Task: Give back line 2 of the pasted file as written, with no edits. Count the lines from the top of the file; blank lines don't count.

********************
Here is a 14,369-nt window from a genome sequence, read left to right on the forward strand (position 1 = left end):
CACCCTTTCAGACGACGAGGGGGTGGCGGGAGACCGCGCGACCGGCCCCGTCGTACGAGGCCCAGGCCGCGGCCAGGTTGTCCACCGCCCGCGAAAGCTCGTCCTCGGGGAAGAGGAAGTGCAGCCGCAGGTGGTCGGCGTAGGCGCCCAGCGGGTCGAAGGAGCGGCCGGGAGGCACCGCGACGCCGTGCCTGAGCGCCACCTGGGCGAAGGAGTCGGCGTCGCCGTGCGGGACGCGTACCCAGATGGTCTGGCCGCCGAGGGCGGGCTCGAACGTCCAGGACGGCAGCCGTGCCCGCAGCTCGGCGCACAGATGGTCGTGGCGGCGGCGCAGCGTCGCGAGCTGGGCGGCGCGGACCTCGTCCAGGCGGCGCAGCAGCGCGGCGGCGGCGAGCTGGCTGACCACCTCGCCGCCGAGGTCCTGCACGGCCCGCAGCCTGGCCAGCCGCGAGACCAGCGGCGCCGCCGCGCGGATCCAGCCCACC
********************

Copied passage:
CACCCTTTCAGACGACGAGGGGGTGGCGGGAGACCGCGCGACCGGCCCCGTCGTACGAGGCCCAGGCCGCGGCCAGGTTGTCCACCGCCCGCGAAAGCTCGTCCTCGGGGAAGAGGAAGTGCAGCCGCAGGTGGTCGGCGTAGGCGCCCAGCGGGTCGAAGGAGCGGCCGGGAGGCACCGCGACGCCGTGCCTGAGCGCCACCTGGGCGAAGGAGTCGGCGTCGCCGTGCGGGACGCGTACCCAGATGGTCTGGCCGCCGAGGGCGGGCTCGAACGTCCAGGACGGCAGCCGTGCCCGCAGCTCGGCGCACAGATGGTCGTGGCGGCGGCGCAGCGTCGCGAGCTGGGCGGCGCGGACCTCGTCCAGGCGGCGCAGCAGCGCGGCGGCGGCGAGCTGGCTGACCACCTCGCCGCCGAGGTCCTGCACGGCCCGCAGCCTGGCCAGCCGCGAGACCAGCGGCGCCGCCGCGCGGATCCAGCCCACC